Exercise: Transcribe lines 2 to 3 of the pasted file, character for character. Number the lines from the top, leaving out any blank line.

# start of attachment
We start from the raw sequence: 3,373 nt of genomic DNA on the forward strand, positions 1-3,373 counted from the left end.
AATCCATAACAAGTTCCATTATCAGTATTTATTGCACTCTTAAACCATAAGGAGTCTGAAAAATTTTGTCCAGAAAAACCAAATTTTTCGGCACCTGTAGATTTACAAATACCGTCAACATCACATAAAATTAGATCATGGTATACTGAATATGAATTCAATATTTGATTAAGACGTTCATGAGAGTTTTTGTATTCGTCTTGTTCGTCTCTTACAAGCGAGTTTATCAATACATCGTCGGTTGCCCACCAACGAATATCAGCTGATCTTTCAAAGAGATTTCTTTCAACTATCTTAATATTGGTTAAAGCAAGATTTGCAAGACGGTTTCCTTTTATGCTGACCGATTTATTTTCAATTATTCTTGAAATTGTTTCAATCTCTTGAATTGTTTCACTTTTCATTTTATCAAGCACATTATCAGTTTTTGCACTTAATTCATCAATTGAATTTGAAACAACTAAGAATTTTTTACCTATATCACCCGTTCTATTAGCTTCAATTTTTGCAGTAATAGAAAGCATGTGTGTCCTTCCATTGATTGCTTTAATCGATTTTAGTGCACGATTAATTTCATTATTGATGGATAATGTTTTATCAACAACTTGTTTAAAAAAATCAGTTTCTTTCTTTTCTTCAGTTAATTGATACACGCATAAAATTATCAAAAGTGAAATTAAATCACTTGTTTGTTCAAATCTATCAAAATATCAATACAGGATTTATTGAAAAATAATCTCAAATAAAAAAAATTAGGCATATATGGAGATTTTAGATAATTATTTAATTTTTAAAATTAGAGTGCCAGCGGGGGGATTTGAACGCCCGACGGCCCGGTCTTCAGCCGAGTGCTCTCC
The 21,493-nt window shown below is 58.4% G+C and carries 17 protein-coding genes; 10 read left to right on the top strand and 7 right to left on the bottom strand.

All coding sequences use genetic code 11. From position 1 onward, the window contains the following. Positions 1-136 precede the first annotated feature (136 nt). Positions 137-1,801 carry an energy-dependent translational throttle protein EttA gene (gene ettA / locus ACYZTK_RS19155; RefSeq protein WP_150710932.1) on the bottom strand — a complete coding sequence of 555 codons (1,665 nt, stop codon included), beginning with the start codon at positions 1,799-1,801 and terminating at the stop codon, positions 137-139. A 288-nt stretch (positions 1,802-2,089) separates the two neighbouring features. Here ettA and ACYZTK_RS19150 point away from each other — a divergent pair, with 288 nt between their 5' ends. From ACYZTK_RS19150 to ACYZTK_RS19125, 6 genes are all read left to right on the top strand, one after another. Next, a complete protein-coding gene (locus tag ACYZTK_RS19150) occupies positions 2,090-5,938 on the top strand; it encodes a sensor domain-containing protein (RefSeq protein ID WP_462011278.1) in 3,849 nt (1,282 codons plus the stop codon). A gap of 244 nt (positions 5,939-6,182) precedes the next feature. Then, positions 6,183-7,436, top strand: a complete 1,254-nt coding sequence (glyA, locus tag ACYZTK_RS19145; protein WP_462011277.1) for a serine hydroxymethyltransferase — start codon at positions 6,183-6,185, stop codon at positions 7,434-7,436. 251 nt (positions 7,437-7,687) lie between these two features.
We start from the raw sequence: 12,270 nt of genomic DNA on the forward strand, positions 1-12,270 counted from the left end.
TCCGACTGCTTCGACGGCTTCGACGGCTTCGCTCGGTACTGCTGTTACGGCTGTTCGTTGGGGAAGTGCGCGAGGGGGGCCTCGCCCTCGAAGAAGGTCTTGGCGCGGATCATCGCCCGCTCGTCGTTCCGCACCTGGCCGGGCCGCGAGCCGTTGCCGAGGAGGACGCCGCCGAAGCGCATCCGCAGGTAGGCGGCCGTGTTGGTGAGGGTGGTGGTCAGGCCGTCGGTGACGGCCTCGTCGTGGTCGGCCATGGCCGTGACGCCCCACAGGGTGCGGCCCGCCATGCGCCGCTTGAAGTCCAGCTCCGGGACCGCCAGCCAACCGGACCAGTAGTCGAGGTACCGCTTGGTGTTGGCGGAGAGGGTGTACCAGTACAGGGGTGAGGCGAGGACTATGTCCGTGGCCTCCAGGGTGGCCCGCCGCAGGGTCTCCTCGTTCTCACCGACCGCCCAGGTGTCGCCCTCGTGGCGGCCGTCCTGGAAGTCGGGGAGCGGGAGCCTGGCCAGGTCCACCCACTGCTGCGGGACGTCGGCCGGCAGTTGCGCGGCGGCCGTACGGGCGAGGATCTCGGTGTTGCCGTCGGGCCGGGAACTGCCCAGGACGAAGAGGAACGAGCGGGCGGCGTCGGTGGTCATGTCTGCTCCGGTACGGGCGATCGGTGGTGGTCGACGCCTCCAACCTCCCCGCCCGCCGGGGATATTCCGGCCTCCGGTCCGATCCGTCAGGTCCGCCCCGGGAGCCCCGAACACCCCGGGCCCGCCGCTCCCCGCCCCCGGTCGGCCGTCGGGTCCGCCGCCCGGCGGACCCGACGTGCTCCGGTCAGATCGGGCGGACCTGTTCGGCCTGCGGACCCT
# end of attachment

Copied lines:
AATCCATAACAAGTTCCATTATCAGTATTTATTGCACTCTTAAACCATAAGGAGTCTGAAAAATTTTGTCCAGAAAAACCAAATTTTTCGGCACCTGTAGATTTACAAATACCGTCAACATCACATAAAATTAGATCATGGTATACTGAATATGAATTCAATATTTGATTAAGACGTTCATGAGAGTTTTTGTATTCGTCTTGTTCGTCTCTTACAAGCGAGTTTATCAATACATCGTCGGTTGCCCACCAACGAATATCAGCTGATCTTTCAAAGAGATTTCTTTCAACTATCTTAATATTGGTTAAAGCAAGATTTGCAAGACGGTTTCCTTTTATGCTGACCGATTTATTTTCAATTATTCTTGAAATTGTTTCAATCTCTTGAATTGTTTCACTTTTCATTTTATCAAGCACATTATCAGTTTTTGCACTTAATTCATCAATTGAATTTGAAACAACTAAGAATTTTTTACCTATATCACCCGTTCTATTAGCTTCAATTTTTGCAGTAATAGAAAGCATGTGTGTCCTTCCATTGATTGCTTTAATCGATTTTAGTGCACGATTAATTTCATTATTGATGGATAATGTTTTATCAACAACTTGTTTAAAAAAATCAGTTTCTTTCTTTTCTTCAGTTAATTGATACACGCATAAAATTATCAAAAGTGAAATTAAATCACTTGTTTGTTCAAATCTATCAAAATATCAATACAGGATTTATTGAAAAATAATCTCAAATAAAAAAAATTAGGCATATATGGAGATTTTAGATAATTATTTAATTTTTAAAATTAGAGTGCCAGCGGGGGGATTTGAACGCCCGACGGCCCGGTCTTCAGCCGAGTGCTCTCC
The 21,493-nt window shown below is 58.4% G+C and carries 17 protein-coding genes; 10 read left to right on the top strand and 7 right to left on the bottom strand.